Protective cells in the lungs of ex-smokers could explain why quitting smoking reduces the risk of developing lung cancer, Cancer Research UK-funded researchers have determined.
Scientists from the Wellcome Sanger Institute and UCL have discovered that compared to current smokers, people who had stopped smoking had more genetically healthy lung cells, which have a much lower risk of developing into cancer.
The research, published in Nature today (Wednesday)*, is part of the £20 million ($US 26M) Mutographs of Cancer project, a Cancer Research UK Grand Challenge initiative**. The project detects DNA 'signatures' that indicate the source of damage, to better understand the causes of cancer, and discover the ones we may not yet be aware of.
The study shows that quitting smoking could do much more than just stopping further damage to the lungs. Researchers believe it could also allow new, healthy cells to actively replenish the lining of our airways. This shift in proportion of healthy to damaged cells could help protect against cancer.
These results highlight the benefits of stopping smoking completely, at any age.
Lung cancer is the most common cause of cancer death in the UK, accounting for 21% of all cancer deaths***. Smoking tobacco damages DNA and hugely increases the risk of lung cancer, with around 72 per cent of the 47,000 annual lung cancer cases in the UK caused by smoking.**** In the US, it is estimated that around 229,000 cases of lung cancer will be diagnosed in 2020.*****
Damage to the DNA in cells lining the lungs creates genetic errors, and some of these are 'driver mutations', which are changes that give the cell a growth advantage. Eventually, an accumulation of these driver mutations can let the cells divide uncontrollably and become cancerous. However, when someone stops smoking, they avoid most of the subsequent risk of lung cancer******.
In the first major study of the genetic effects of smoking on 'normal', non-cancerous lung cells, researchers analysed lung biopsies******* from 16 people including smokers, ex-smokers, people who had never smoked and children.
They sequenced the DNA of 632 individual cells from these biopsies and looked at the pattern of genetic changes in these non-cancerous lung cells.
The researchers found that despite not being cancerous, more than 9 out of every 10 lung cells in current smokers had up to 10,000 extra genetic changes - mutations - compared with non-smokers, and these mutations were caused directly by the chemicals in tobacco smoke. More than a quarter of these damaged cells had at least one cancer-driver mutation, which explains why the risk of lung cancer is so much higher in people who smoke.
Unexpectedly, in people who had stopped smoking, there was a sizable group of cells lining the airways that had escaped the genetic damage from their past smoking. Genetically, these cells were on par with those from people who had never smoked: they had much less genetic damage from smoking and would have a low risk of developing into cancer.
The researchers found that ex-smokers had four times more of these healthy cells than people who still smoked - representing up to 40% of the total lung cells in ex-smokers.
Joint senior author Dr Peter Campbell, from the Wellcome Sanger Institute, said: "People who have smoked heavily for 30, 40 or more years often say to me that it's too late to stop smoking - the damage is already done. What is so exciting about our study is that it shows that it's never too late to quit - some of the people in our study had smoked more than 15,000 packs of cigarettes over their life, but within a few years of quitting many of the cells lining their airways showed no evidence of damage from tobacco."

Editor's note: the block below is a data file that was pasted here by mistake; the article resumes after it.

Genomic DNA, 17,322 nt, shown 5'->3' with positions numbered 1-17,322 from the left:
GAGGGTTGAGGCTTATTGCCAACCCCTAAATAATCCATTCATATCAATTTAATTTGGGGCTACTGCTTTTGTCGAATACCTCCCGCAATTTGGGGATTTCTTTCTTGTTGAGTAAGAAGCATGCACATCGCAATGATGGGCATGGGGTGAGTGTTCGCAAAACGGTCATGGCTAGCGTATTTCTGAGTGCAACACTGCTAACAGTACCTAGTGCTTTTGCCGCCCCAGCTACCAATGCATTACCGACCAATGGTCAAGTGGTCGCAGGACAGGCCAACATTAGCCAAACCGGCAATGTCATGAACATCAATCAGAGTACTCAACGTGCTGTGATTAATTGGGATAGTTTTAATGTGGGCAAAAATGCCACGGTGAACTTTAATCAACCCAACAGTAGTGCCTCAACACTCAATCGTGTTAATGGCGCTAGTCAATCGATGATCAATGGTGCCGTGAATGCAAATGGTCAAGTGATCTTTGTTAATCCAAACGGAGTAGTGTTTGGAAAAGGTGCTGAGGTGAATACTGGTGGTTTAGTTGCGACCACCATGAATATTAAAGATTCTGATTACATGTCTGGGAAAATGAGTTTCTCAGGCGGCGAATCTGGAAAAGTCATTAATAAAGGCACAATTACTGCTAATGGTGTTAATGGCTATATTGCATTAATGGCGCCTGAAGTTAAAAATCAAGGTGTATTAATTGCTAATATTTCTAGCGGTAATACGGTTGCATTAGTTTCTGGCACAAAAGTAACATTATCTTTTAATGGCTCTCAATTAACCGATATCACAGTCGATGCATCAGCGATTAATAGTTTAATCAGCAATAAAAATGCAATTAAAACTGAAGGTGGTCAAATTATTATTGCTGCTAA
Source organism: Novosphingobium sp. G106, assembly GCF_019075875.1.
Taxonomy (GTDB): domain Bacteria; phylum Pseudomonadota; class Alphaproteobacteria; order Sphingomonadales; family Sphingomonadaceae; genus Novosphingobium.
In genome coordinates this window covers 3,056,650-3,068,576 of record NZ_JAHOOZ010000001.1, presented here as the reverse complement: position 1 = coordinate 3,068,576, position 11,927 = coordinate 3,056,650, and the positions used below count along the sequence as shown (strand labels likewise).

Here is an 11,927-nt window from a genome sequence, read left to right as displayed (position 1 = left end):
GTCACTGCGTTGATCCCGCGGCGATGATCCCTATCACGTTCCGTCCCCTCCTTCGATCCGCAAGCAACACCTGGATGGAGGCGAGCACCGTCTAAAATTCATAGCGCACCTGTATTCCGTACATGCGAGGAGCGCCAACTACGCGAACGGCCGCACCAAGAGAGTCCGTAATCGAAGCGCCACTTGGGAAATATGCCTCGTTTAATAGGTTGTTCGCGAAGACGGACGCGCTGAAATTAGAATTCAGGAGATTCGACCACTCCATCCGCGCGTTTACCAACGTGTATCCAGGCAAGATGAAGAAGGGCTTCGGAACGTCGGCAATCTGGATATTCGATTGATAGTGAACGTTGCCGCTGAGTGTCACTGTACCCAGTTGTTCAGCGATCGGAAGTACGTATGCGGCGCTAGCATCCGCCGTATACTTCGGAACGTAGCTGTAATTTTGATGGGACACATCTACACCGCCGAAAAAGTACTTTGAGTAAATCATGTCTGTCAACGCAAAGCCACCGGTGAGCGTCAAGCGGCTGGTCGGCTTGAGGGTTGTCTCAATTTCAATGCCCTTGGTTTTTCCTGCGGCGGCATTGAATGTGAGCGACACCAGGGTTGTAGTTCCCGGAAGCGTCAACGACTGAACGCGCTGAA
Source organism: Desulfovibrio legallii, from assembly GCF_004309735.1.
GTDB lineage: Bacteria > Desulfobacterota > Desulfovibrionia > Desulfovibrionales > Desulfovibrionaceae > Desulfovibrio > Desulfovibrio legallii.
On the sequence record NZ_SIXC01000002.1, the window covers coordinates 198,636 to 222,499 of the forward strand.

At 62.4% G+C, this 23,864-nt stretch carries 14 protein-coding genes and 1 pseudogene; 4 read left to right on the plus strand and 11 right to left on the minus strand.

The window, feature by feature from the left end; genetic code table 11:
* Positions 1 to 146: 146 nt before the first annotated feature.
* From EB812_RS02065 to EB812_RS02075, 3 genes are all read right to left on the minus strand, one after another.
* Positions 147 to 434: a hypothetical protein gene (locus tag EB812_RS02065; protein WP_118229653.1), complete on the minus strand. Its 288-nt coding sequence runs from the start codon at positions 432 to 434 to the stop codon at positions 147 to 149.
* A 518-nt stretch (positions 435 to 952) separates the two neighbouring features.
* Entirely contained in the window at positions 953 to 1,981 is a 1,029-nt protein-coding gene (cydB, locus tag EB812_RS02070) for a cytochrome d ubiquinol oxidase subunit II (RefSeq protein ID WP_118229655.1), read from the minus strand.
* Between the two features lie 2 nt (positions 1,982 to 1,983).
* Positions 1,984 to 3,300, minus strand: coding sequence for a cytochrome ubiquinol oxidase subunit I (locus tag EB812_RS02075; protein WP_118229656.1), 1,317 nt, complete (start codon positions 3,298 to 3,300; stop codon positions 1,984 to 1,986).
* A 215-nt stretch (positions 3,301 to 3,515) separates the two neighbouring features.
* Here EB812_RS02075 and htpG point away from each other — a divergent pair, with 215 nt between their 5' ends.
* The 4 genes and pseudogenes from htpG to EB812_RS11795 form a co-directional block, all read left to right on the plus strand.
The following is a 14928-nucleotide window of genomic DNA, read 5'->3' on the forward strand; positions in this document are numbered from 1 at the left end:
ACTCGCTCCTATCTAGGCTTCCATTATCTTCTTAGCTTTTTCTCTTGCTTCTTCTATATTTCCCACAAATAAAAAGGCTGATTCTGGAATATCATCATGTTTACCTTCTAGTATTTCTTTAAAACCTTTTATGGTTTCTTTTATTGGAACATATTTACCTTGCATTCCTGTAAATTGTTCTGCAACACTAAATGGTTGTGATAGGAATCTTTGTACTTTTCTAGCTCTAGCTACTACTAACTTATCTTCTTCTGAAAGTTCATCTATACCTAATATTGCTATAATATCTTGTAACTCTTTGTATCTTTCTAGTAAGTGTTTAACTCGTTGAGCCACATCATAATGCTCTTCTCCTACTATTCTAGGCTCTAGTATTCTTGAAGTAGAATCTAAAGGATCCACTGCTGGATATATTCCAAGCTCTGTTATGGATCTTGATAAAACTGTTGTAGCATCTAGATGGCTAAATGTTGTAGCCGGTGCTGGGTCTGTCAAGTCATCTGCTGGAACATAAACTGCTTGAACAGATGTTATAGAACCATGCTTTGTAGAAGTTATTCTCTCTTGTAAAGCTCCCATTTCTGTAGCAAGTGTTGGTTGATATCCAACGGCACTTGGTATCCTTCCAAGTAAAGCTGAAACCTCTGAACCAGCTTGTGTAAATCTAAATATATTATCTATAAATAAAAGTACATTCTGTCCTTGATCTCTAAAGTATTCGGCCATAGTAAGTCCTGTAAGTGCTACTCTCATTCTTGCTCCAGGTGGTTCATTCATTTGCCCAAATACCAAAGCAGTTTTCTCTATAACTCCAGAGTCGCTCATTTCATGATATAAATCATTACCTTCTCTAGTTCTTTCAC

Dr Kate Gowers, joint first author from UCL, said: "Our study is the first time that scientists have looked in detail at the genetic effects of smoking on individual healthy lung cells. We found that even these healthy lung cells from smokers contained thousands of genetic mutations. These can be thought of as mini time-bombs waiting for the next hit that causes them to progress to cancer. Further research with larger numbers of people is needed to understand how cancer develops from these damaged lung cells."
While the study showed that these healthy lung cells could start to repair the lining of the airways in ex-smokers and help protect them against lung cancer, smoking also causes damage deeper in the lung that can lead to emphysema - chronic lung disease. This damage is not reversible, even after stopping smoking.
Professor Sam Janes, joint senior author from UCL and University College London Hospitals Trust, said: "Our study has an important public health message and shows that it really is worth quitting smoking to reduce the risk of lung cancer. Stopping smoking at any age does not just slow the accumulation of further damage, but could reawaken cells unharmed by past lifestyle choices. Further research into this process could help to understand how these cells protect against cancer, and could potentially lead to new avenues of research into anti-cancer therapeutics."
Dr Rachel Orritt, Health Information Manager at Cancer Research UK, said: "It's a really motivating idea that people who stop smoking might reap the benefits twice over - by preventing more tobacco-related damage to lung cells, and by giving their lungs the chance to balance out some of the existing damage with healthier cells. What's needed now are larger studies that look at cell changes in the same people over time to confirm these findings.
"The results add to existing evidence that, if you smoke, stopping completely is the best thing you can do for your health. It's not always easy to kick the habit, but getting support from a free, local Stop Smoking Service roughly triples the chance of success compared to going it alone."